One of the most long fought and seemingly endless debates about poker, namely whether or not it is a game of chance, has taken a turn for the worse for Europe’s poker players. A UK court of appeals declared earlier this week that poker is definitely more a game of “chance” than skill.
This issue has been especially controversial in the UK because the private company Gunshot Poker Club has been waging a legal battle to have the game formerly codified as a one of skill and not of chance. The reason being that if they are one day successful in their efforts, poker companies will no longer be required to operate with a gambling license.
Gunshot Poker, which currently operates a popular online poker room, opened up an actual live poker room for players to play in. The building was promptly shut down by UK authorities on the grounds that they were offering a game of “chance” without a proper license.
Gunshot’s owners immediately began a legal attack against the prosecution claiming that poker was not a game of chance, but purely a game of skill and therefore not prohibited under the 1968 Gaming Act. During the first trial, American business law professor Joe Kelly testified that "poker is overwhelmingly a game of skill."
Despite their efforts Gunshot Poker lost the case. They quickly appealed but the final ruling was that, “poker contains a significant element of chance, and therefore is prohibited."
It would have been interesting to see the UK court’s arguments claiming that poker is more a game of chance than skill. Of course, nobody will argue that there is absolutely no degree of chance in poker. Nobody can help it if their pocket rockets are defeated by a lucky flush draw on the river. Yet, why is it that every single time you watch a final table at the WSOP you see the same faces every single time. Are players like Doyle Brunson just lucky for decades on end?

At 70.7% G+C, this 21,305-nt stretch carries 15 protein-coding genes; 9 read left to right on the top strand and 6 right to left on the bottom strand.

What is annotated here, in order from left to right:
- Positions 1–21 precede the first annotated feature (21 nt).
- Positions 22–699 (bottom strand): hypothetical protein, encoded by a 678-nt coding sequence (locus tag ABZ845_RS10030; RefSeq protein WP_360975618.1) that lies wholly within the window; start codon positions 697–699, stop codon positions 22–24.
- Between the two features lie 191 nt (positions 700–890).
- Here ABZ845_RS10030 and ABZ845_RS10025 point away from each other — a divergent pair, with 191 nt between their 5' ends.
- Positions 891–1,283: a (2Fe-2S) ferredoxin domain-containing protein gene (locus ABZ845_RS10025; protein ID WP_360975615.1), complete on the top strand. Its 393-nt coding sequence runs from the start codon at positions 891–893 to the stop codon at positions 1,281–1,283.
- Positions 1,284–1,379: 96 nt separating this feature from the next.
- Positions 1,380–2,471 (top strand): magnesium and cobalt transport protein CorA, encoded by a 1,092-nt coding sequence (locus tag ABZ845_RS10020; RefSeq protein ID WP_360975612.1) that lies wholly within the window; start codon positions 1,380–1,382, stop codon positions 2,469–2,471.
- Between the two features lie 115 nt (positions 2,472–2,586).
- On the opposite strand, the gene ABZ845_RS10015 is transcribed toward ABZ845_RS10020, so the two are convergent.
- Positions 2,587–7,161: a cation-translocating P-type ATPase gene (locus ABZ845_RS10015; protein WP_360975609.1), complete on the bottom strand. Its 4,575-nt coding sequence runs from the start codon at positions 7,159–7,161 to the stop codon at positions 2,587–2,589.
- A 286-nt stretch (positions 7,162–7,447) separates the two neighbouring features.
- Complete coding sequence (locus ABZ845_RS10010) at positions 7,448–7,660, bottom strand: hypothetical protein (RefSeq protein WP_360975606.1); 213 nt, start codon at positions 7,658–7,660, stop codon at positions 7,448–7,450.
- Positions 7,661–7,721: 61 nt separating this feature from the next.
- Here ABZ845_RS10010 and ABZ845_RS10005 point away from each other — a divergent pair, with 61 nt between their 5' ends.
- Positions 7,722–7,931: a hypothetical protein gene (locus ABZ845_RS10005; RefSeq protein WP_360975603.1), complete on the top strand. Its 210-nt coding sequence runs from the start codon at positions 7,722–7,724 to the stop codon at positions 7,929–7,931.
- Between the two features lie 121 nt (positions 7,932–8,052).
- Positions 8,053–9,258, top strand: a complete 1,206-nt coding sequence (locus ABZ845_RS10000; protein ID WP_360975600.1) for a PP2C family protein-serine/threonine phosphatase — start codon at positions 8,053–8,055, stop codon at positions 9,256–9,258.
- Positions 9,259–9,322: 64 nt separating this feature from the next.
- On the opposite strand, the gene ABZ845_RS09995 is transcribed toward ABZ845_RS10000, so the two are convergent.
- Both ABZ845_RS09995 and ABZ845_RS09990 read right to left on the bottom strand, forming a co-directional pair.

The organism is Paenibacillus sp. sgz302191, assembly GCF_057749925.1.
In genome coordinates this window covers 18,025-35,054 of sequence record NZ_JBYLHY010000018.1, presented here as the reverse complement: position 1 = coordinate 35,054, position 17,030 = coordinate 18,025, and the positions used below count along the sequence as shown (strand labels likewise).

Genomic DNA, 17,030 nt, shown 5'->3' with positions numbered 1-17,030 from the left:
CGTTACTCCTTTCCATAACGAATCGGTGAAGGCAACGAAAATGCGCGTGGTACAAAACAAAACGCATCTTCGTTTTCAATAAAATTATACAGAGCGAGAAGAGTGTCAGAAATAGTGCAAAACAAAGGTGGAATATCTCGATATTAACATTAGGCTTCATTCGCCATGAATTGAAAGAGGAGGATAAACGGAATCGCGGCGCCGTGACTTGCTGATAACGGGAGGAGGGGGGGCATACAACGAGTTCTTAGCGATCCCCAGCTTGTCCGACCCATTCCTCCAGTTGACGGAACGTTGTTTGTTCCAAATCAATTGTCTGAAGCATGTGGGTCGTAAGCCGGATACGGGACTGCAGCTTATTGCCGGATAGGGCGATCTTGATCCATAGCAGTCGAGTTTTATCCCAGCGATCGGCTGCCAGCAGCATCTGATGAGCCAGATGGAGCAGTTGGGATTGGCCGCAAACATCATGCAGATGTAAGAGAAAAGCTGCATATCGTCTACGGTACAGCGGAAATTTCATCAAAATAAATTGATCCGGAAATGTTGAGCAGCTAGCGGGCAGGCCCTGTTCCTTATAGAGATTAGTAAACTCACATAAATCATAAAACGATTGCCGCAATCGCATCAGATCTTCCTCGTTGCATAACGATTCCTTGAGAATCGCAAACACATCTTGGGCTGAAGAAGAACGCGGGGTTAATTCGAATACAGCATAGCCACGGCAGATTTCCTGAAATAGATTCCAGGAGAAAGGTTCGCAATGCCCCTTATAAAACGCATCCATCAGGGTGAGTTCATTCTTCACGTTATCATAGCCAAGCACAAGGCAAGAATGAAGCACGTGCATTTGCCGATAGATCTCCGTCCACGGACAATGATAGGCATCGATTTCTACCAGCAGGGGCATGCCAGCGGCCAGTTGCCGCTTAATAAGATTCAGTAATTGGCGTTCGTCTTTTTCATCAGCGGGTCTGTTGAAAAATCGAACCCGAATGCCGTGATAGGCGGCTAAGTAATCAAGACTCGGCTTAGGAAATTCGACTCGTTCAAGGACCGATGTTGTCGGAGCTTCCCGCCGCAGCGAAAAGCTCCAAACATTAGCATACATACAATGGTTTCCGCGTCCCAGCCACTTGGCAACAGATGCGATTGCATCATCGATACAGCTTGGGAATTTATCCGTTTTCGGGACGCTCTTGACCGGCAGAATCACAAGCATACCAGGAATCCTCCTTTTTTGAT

This periodical carries the opinion that poker is a game that requires an immense amount of skill and that it generally takes years to gain a degree of mastery over it. Strategizing, reading players actions and learning how to calculate your own odds as the cards start turning over in order to guess what your opponent has certainly has nothing to do with luck.
Perhaps one day the UK court will accept this fact but until that day come it looks as if Gunshot Poker will either have to remain online or get a gambling license.